Sensors are potted in order to permanently protect electronic components from external influences such as heat, moisture, vibration, or chemical influences. ViscoTec dispensing pumps ensure high-precision, high-quality potting processes in the most diverse applications. In combination with the appropriate one or two-component potting materials for the respective application, perfect, customer-specific solutions are created. Depending on the application, the dispensing pumps master a variety of challenges.

Example from optoelectronics: Fork photoelectric sensor

A potting application, using the 2-component dispenser ViscoDuo-VM, has been designed in a joint project with Fichter Maschinen GmbH. Due to a flexible human-robot collaboration, dispensing can be carried out manually as well as automatically. In this application, special attention is paid to maintaining the homogeneity of the material “Component A”. This is achieved by recirculation of the material and a specially designed agitator in the ViscoTreat-R storage tank. In addition, the use of a silica gel filter prevents the material from becoming exposed to moisture.

The system is completely flexible: Thanks to the integration of a palletizer for the product carriers, a fully automatic production process is possible. This will enable long, self-sufficient running times of the system without the need for operating personnel. At the same time, the system concept also offers the possibility to pot individual product carriers or even just individual sample parts manually via the manual workstation function.

With the endless piston technology built into the ViscoTec dispensers, large quantities can also be dispensed continuously. At the same time, even very small quantities or dots can be precisely dispensed with one and the same system. The flow rate can be adjusted at any time by analogue control of the dispensing drives via the main PLC.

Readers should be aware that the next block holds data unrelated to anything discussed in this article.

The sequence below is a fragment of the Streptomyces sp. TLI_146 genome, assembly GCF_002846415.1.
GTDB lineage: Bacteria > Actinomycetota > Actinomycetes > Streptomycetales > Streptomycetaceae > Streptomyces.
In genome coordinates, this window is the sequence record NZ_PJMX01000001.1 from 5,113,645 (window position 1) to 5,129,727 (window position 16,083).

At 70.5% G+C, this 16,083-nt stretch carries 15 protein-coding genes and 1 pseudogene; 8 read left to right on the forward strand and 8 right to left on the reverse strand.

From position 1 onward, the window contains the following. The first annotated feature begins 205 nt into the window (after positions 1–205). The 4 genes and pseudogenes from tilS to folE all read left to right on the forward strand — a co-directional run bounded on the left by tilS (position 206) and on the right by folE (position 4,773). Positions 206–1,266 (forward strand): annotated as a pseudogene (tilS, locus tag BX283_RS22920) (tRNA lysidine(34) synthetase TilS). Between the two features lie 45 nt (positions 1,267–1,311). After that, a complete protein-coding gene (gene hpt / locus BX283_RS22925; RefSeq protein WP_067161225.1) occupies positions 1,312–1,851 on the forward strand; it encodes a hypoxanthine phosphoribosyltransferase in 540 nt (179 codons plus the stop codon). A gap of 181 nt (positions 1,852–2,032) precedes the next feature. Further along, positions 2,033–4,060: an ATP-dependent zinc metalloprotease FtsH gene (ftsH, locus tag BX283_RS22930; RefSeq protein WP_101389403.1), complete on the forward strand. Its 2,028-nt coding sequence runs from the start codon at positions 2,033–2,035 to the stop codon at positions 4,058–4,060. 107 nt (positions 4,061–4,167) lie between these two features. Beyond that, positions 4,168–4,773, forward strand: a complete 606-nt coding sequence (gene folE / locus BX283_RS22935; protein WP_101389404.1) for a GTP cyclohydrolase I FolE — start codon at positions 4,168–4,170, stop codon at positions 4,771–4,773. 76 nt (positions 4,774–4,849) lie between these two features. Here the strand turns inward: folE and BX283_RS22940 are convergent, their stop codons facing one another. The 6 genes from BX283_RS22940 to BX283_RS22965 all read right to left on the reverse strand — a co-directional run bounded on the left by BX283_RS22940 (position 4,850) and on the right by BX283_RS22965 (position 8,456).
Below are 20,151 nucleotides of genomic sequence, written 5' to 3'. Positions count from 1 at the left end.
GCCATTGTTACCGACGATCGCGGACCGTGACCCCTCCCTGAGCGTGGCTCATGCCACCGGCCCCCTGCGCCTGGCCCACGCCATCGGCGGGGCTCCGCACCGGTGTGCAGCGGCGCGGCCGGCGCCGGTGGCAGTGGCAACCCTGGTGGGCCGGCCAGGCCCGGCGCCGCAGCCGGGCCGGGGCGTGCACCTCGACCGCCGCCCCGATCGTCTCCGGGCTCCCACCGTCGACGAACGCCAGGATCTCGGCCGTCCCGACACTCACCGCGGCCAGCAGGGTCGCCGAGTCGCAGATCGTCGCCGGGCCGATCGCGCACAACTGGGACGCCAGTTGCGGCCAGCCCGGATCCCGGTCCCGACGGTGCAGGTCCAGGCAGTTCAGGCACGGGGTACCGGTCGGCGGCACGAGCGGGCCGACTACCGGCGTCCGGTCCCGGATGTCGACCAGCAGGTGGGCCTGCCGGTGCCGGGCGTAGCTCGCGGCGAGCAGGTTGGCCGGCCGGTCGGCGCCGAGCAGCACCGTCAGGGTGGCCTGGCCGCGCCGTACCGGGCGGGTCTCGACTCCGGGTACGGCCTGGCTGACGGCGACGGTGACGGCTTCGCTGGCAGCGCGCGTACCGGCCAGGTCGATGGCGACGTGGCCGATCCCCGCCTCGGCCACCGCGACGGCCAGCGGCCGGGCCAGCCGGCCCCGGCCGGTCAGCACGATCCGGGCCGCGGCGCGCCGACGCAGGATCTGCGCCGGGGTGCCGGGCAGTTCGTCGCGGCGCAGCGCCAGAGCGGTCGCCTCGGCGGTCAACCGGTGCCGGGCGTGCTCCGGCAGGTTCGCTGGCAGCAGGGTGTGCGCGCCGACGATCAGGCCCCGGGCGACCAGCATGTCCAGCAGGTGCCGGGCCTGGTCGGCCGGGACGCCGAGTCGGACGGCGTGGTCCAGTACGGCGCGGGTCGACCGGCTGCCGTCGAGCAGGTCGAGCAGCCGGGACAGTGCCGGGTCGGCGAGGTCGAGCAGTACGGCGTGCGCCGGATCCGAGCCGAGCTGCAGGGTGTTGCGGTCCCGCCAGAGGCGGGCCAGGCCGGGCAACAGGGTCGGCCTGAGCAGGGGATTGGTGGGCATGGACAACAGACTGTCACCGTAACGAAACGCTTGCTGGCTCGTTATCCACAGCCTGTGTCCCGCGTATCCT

A particular challenge in the implementation of the project was the precise maintenance of the fill level on the components of the fork photoelectric sensors. The issue was solved by implementing a two-stage potting process. During the first stage, the so-called pre-sealing, the material is dispensed at a higher dispensing speed, up to a fill level of approx. two thirds. As the complete product carrier is processed, there is sufficient time for the dispensed material to distribute itself cleanly in the component to ensure that all plates, wires, and connections are covered. In the second stage, the so-called deck potting, the height of the component is established. The remainder of the potting process follows until the sensor detects the potting height required. A triangulation laser sensor detects the height of the component and the fill level. When the optimum fill level is reached, the dispensing stops. Thanks to the programmable suck-back of the potting material at the end of the process, the dispensing unit is removed cleanly without risking contamination of the component by dripping. The second potting stage in the process is carried out at reduced dispensing speed. Both stages are well illustrated in the following videos: